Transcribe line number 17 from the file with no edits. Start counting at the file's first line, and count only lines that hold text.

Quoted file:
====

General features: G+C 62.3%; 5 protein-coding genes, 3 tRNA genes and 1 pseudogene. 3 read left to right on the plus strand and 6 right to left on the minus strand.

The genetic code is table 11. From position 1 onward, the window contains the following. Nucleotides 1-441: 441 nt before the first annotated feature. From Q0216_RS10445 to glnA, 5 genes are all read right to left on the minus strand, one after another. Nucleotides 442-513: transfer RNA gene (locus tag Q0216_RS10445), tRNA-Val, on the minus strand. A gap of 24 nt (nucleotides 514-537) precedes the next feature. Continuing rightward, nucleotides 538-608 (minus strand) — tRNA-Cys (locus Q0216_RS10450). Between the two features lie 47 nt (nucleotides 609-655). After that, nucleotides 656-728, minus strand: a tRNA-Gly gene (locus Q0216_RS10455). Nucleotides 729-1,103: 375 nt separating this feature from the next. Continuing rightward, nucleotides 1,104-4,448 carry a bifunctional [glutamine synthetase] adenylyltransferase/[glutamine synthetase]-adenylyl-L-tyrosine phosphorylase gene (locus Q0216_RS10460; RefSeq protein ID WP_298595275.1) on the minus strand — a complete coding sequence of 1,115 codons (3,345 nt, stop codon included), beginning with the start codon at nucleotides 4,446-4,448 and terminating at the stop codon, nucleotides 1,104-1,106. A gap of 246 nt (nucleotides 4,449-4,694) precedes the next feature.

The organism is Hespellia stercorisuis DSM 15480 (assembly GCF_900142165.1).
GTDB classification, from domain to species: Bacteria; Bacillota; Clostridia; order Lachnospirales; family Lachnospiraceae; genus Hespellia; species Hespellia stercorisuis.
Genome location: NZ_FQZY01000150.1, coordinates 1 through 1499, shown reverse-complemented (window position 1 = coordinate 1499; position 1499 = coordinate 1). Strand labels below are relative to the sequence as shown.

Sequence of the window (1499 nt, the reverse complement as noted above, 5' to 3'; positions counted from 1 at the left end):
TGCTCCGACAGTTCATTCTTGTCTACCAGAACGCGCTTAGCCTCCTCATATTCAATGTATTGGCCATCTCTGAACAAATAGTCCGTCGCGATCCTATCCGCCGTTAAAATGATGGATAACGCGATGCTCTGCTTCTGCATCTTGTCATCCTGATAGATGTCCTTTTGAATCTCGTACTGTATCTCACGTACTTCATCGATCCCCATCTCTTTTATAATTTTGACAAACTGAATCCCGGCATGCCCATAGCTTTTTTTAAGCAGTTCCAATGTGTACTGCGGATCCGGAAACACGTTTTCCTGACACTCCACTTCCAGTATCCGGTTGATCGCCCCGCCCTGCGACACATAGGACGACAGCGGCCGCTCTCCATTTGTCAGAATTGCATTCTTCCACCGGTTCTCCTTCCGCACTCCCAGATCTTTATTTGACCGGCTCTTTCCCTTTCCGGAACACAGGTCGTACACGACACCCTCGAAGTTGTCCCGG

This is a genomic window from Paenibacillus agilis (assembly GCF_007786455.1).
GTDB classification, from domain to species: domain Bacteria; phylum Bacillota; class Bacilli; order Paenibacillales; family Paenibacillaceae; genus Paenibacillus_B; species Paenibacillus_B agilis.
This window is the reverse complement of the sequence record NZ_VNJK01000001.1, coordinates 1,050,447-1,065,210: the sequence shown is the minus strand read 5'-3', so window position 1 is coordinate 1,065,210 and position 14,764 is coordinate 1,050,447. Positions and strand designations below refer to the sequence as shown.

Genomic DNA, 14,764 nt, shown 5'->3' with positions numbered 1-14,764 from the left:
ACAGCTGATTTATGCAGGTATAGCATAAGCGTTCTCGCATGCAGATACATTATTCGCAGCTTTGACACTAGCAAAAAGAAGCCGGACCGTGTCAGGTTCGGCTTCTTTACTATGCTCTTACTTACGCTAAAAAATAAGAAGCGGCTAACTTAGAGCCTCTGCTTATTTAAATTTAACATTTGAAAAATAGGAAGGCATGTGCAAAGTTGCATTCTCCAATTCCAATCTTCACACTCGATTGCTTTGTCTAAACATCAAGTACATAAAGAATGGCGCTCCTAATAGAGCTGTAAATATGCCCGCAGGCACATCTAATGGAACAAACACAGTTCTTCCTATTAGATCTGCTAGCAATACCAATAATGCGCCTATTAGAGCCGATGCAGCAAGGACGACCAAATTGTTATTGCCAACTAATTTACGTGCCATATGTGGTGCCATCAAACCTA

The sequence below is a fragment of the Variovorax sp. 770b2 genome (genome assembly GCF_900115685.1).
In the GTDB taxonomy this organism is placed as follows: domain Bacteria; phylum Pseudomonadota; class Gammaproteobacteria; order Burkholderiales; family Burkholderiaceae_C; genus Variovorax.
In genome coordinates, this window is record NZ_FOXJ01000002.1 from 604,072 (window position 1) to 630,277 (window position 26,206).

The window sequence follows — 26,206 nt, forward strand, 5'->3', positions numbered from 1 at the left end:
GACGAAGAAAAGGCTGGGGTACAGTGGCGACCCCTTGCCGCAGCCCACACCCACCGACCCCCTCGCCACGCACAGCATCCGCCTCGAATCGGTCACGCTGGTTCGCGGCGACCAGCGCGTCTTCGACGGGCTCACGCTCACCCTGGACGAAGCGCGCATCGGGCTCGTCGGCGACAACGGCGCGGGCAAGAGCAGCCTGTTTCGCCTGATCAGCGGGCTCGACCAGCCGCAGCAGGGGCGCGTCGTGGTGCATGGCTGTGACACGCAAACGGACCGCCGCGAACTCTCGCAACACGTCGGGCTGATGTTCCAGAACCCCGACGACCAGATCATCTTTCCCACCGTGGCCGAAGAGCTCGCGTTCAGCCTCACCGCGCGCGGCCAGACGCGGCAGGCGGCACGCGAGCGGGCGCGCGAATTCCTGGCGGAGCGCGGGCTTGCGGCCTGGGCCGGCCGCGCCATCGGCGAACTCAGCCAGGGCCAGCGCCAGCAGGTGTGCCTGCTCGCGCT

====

GACGAAGAAAAGGCTGGGGTACAGTGGCGACCCCTTGCCGCAGCCCACACCCACCGACCCCCTCGCCACGCACAGCATCCGCCTCGAATCGGTCACGCTGGTTCGCGGCGACCAGCGCGTCTTCGACGGGCTCACGCTCACCCTGGACGAAGCGCGCATCGGGCTCGTCGGCGACAACGGCGCGGGCAAGAGCAGCCTGTTTCGCCTGATCAGCGGGCTCGACCAGCCGCAGCAGGGGCGCGTCGTGGTGCATGGCTGTGACACGCAAACGGACCGCCGCGAACTCTCGCAACACGTCGGGCTGATGTTCCAGAACCCCGACGACCAGATCATCTTTCCCACCGTGGCCGAAGAGCTCGCGTTCAGCCTCACCGCGCGCGGCCAGACGCGGCAGGCGGCACGCGAGCGGGCGCGCGAATTCCTGGCGGAGCGCGGGCTTGCGGCCTGGGCCGGCCGCGCCATCGGCGAACTCAGCCAGGGCCAGCGCCAGCAGGTGTGCCTGCTCGCGCT